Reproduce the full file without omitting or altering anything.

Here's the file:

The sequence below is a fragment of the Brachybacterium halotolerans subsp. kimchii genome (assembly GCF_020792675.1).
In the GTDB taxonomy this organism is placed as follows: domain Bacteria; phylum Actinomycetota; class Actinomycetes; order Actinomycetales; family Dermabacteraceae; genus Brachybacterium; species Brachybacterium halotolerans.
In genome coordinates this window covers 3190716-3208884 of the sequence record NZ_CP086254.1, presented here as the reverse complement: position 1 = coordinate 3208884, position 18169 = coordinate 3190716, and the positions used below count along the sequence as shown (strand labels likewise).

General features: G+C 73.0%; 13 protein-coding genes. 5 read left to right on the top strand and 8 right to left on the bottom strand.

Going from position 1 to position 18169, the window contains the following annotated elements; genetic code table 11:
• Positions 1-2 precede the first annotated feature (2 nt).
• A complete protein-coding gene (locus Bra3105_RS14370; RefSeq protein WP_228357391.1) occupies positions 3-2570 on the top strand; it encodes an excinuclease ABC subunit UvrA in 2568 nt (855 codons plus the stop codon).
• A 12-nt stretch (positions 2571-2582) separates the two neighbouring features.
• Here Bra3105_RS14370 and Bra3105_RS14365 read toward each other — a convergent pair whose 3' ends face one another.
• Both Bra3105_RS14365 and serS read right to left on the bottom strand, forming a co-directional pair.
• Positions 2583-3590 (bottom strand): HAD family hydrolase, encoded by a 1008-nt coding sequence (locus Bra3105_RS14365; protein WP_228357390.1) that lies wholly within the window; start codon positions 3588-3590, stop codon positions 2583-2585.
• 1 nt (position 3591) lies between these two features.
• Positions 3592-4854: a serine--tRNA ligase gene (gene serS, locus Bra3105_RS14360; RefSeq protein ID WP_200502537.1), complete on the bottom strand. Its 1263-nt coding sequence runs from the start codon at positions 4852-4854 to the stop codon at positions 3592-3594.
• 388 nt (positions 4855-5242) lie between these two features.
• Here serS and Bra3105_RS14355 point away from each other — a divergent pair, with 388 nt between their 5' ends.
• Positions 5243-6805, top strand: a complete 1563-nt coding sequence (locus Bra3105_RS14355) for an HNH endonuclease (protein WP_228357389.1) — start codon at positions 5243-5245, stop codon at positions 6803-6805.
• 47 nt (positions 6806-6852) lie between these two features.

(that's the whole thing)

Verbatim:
The sequence below is a fragment of the Brachybacterium halotolerans subsp. kimchii genome (assembly GCF_020792675.1).
In the GTDB taxonomy this organism is placed as follows: domain Bacteria; phylum Actinomycetota; class Actinomycetes; order Actinomycetales; family Dermabacteraceae; genus Brachybacterium; species Brachybacterium halotolerans.
In genome coordinates this window covers 3190716-3208884 of the sequence record NZ_CP086254.1, presented here as the reverse complement: position 1 = coordinate 3208884, position 18169 = coordinate 3190716, and the positions used below count along the sequence as shown (strand labels likewise).

General features: G+C 73.0%; 13 protein-coding genes. 5 read left to right on the top strand and 8 right to left on the bottom strand.

Going from position 1 to position 18169, the window contains the following annotated elements; genetic code table 11:
• Positions 1-2 precede the first annotated feature (2 nt).
• A complete protein-coding gene (locus Bra3105_RS14370; RefSeq protein WP_228357391.1) occupies positions 3-2570 on the top strand; it encodes an excinuclease ABC subunit UvrA in 2568 nt (855 codons plus the stop codon).
• A 12-nt stretch (positions 2571-2582) separates the two neighbouring features.
• Here Bra3105_RS14370 and Bra3105_RS14365 read toward each other — a convergent pair whose 3' ends face one another.
• Both Bra3105_RS14365 and serS read right to left on the bottom strand, forming a co-directional pair.
• Positions 2583-3590 (bottom strand): HAD family hydrolase, encoded by a 1008-nt coding sequence (locus Bra3105_RS14365; protein WP_228357390.1) that lies wholly within the window; start codon positions 3588-3590, stop codon positions 2583-2585.
• 1 nt (position 3591) lies between these two features.
• Positions 3592-4854: a serine--tRNA ligase gene (gene serS, locus Bra3105_RS14360; RefSeq protein ID WP_200502537.1), complete on the bottom strand. Its 1263-nt coding sequence runs from the start codon at positions 4852-4854 to the stop codon at positions 3592-3594.
• 388 nt (positions 4855-5242) lie between these two features.
• Here serS and Bra3105_RS14355 point away from each other — a divergent pair, with 388 nt between their 5' ends.
• Positions 5243-6805, top strand: a complete 1563-nt coding sequence (locus Bra3105_RS14355) for an HNH endonuclease (protein WP_228357389.1) — start codon at positions 5243-5245, stop codon at positions 6803-6805.
• 47 nt (positions 6806-6852) lie between these two features.